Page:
Winnipeg city councillors have voted in favour of declaring the ongoing frozen water pipe crisis a disaster, a move that will allow it to apply for disaster financial assistance from the federal and provincial governments.

The two councillors who voted against the motion, Scott Fielding and Justin Swandel, said the move is premature, but 13 councillors—including Winnipeg Mayor Sam Katz—disagreed.

Katz said it is still too early to know exactly how much frozen pipes will cost the city, but he guessed it will run upwards of $3 to $5 million. As a result, he said the city should get its request in now.

“We should go forward and ask for this and wait for a response,” he said. “We don’t gain anything by waiting. We lose nothing by going forward right now.”

Katz bristled at the term ‘disaster.’

“I think there’s a misconception,” he said. “You don’t need a disaster. You need a unique set of circumstances, which is exactly what we have.”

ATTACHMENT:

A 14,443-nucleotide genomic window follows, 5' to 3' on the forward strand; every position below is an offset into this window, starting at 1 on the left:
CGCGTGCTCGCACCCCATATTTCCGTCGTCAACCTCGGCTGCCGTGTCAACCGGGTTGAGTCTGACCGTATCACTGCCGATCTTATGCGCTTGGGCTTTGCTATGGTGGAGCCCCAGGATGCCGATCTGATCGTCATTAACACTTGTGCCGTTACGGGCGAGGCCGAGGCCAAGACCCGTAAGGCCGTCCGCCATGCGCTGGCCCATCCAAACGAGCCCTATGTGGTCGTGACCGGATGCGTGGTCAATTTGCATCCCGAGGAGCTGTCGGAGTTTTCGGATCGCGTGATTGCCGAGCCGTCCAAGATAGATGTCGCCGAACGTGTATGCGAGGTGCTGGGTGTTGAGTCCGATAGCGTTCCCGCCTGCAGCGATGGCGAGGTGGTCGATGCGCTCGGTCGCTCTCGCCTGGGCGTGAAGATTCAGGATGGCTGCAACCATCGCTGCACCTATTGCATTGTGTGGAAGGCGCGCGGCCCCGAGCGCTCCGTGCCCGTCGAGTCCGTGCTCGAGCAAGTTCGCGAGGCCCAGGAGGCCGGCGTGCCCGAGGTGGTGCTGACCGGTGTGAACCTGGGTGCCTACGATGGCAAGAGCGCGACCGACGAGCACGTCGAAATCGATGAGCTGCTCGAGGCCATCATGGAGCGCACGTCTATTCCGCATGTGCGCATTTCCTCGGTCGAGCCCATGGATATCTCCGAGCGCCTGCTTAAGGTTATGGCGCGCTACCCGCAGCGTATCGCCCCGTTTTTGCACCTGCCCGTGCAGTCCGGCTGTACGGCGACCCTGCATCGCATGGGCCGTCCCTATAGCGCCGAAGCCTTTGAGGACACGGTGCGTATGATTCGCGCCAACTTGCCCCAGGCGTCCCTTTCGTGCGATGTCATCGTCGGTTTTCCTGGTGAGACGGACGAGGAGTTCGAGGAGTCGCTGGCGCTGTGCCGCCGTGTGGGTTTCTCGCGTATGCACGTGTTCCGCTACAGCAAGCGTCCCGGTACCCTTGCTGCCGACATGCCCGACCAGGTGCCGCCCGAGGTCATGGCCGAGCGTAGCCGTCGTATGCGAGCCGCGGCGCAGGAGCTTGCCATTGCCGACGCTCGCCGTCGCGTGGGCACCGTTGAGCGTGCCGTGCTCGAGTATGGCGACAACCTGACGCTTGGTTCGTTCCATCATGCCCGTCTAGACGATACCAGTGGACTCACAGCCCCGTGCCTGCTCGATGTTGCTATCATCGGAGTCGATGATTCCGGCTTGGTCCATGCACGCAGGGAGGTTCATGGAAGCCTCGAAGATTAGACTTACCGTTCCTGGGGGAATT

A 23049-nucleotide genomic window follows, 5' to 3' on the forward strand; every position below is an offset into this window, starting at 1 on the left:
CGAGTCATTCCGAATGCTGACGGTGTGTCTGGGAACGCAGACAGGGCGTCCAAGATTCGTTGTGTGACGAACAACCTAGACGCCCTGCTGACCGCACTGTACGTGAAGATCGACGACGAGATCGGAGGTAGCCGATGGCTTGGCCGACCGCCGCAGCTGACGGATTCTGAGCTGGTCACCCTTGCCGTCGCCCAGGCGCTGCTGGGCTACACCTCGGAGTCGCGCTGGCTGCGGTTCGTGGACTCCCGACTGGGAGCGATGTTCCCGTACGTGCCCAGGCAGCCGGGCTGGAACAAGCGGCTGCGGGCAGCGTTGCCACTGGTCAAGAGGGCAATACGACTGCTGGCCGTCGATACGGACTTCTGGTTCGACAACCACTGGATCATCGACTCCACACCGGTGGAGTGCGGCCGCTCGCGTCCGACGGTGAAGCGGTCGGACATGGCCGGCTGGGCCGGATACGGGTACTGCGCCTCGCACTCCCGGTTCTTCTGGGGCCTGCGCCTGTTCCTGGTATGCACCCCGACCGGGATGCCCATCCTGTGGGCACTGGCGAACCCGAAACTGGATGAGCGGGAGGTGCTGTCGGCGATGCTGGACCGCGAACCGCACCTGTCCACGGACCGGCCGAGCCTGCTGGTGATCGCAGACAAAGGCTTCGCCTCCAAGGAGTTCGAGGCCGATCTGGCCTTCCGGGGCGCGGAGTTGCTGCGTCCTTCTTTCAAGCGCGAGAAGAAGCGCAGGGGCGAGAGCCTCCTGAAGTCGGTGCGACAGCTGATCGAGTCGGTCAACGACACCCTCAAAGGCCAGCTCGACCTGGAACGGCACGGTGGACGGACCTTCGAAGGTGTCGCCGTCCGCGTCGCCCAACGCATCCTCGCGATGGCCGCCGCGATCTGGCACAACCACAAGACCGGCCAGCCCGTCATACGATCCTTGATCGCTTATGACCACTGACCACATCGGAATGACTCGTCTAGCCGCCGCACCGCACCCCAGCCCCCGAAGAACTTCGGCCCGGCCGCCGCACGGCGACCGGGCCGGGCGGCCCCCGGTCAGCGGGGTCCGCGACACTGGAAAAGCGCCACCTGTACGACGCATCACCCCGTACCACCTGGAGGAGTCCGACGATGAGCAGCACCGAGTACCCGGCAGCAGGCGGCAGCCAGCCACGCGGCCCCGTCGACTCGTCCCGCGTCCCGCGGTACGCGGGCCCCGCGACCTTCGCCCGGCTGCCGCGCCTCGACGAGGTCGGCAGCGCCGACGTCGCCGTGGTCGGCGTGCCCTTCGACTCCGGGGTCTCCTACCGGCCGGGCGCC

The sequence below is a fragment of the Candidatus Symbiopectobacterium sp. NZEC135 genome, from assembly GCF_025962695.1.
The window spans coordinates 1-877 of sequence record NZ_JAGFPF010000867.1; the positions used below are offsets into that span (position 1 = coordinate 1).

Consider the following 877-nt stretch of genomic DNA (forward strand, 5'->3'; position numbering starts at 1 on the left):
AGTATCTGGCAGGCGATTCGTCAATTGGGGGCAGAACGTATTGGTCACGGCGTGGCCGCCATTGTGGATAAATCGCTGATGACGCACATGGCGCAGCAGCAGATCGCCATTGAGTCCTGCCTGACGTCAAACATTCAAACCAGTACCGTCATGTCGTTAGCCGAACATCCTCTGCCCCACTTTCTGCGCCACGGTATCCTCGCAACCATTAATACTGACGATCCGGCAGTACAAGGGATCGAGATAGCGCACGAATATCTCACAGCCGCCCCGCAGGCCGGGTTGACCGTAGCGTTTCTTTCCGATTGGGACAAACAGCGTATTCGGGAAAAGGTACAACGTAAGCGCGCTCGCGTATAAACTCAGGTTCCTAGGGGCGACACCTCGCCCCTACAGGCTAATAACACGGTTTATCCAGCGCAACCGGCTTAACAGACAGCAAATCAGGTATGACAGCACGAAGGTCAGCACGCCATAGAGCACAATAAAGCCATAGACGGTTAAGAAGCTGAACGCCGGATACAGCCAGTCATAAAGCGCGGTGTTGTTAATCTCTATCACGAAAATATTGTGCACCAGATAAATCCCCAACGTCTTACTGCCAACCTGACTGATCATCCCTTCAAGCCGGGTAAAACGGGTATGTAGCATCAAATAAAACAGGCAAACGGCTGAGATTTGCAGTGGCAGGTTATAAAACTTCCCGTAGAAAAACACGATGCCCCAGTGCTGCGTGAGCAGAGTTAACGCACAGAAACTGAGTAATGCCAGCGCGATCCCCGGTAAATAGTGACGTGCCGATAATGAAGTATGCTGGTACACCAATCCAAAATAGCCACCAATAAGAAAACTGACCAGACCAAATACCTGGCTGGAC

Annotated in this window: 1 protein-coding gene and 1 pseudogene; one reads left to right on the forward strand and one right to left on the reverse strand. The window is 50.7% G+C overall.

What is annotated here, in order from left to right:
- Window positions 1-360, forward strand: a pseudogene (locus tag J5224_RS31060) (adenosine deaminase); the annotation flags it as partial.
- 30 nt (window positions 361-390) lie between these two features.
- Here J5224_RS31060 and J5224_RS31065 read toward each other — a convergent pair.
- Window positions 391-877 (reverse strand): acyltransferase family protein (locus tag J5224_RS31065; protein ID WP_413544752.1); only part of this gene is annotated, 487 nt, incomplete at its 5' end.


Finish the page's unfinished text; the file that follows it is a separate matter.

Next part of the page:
The province says it will consider Winnipeg’s request. The request would have to meet the criteria outlined under the federal Disaster Financial Assistance regulations set out by Public Safety Canada.

A spokesperson for Premier Greg Selinger said, “There is no question it has been a very difficult winter for many families and businesses dealing with frozen pipes.”

Councillors also voted to reimburse residents who paid to have the city thaw their pipes. The city charges $305 for this service, and property owners who hired private contractors to do the work will be reimbursed to a maximum of $305. The reimbursement will appear as a credit on water bills.—Kristen Curtis

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